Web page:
Mechaniphone are a band I encountered when I was in Nagasaki back in May. They were one of those bands where the moment they started playing a ripple of electricity went around everyone who was seeing them for the first time. Little glances between me and my friends from Tokyo, those knowing looks that presage a torrent of effusive, excited praise waiting to be unleashed as soon as the final song finishes: “Who the fuck was that? They were fucking cool!”
This EP inevitably doesn’t quite have the raw, wired intensity of their live set, but there’s more than enough in the way of lo-fi thrills in here to give you a good sense of what they have to offer. In the combination of complex, stop-start post-hardcore rhythms and rough-edged garage rock, there’s something nostalgic about it for those of us who privately and not so privately mourn the passing of Afrirampo, the self-imposed hiatus of Tacobonds and the grindingly slow pace of new material from Hyacca.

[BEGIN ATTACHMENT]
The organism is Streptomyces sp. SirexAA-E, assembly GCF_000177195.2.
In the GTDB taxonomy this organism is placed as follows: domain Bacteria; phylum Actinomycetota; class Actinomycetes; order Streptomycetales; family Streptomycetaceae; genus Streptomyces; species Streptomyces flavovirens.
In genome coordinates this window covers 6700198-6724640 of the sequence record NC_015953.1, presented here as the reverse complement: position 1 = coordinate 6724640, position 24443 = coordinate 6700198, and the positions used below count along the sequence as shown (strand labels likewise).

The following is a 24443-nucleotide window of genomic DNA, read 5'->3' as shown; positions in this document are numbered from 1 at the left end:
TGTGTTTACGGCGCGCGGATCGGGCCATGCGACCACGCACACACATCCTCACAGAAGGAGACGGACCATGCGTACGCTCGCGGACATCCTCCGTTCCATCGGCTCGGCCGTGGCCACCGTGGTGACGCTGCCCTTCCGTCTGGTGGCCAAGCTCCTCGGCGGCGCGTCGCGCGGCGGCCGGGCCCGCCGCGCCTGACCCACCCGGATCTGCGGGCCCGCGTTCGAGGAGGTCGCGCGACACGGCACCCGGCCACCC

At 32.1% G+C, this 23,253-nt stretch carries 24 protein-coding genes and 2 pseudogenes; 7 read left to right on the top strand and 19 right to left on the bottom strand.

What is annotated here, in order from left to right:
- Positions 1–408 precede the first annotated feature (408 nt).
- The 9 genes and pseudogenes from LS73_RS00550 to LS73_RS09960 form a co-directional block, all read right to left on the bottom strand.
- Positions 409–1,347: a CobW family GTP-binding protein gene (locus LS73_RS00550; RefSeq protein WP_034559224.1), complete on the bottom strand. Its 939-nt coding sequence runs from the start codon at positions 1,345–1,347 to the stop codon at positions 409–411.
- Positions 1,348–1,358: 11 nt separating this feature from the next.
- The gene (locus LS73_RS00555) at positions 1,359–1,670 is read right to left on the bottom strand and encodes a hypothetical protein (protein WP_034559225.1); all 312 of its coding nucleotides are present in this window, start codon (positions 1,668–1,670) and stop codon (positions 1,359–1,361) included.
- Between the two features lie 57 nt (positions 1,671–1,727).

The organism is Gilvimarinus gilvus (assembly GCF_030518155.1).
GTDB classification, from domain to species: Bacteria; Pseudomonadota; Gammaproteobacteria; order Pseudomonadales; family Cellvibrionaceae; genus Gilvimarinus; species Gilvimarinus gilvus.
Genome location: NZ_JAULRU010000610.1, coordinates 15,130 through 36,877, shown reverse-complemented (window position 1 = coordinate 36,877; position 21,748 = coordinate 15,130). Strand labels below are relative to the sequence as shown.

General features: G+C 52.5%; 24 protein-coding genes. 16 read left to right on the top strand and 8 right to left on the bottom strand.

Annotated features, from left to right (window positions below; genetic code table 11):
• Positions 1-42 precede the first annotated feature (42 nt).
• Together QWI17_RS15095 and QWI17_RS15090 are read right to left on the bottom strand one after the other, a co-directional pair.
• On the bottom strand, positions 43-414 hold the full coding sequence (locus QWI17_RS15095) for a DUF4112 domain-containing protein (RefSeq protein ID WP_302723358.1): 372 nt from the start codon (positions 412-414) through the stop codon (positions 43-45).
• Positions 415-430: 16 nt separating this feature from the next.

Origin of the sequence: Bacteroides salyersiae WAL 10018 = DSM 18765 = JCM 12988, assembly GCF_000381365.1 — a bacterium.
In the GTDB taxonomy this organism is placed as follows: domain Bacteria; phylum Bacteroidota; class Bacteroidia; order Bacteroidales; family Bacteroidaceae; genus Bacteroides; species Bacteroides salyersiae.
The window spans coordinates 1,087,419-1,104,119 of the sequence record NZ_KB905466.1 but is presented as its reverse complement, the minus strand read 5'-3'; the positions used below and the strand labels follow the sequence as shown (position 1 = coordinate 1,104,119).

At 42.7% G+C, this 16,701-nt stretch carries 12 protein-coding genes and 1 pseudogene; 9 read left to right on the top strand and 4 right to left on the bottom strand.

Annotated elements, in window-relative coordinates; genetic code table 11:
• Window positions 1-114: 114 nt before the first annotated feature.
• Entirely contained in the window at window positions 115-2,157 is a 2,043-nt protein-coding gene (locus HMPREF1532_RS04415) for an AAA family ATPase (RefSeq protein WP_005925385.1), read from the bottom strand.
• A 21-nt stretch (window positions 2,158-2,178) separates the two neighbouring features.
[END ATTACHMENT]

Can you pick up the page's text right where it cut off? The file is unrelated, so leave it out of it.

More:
Killkilli, with its pounding waves of scuzzy hooks, squeaks and shrieks, is the art-punk disco contender of the EP, while the closing instrumental Theme alternates between off-kilter melody and squalls of ferocious noise. The opening one-two of Maware Maware Maware and Pool shows a more inclusively and multi-layered side to the band’s song construction, with the former combining a hypnotic, cyclical vocal melody with some righteously heavy riffage and moments of sublime harmony. The latter, meanwhile, alternates between octave-leaping vocals and instrumental duels, with overlapping sonic layers and rhythms adding a layer of complexity to the simple loops that define the song’s surface.
This juxtaposition of superficial accessibility, playful musical contrarianism and a rather elegant touch of multilayered complixity marks Mechaniphone as a band well worth seeking out, and we can only hope that the small but creative and diverse underground scene around them in Nagasaki can support them long enough for them to get the breakout success that they deserve.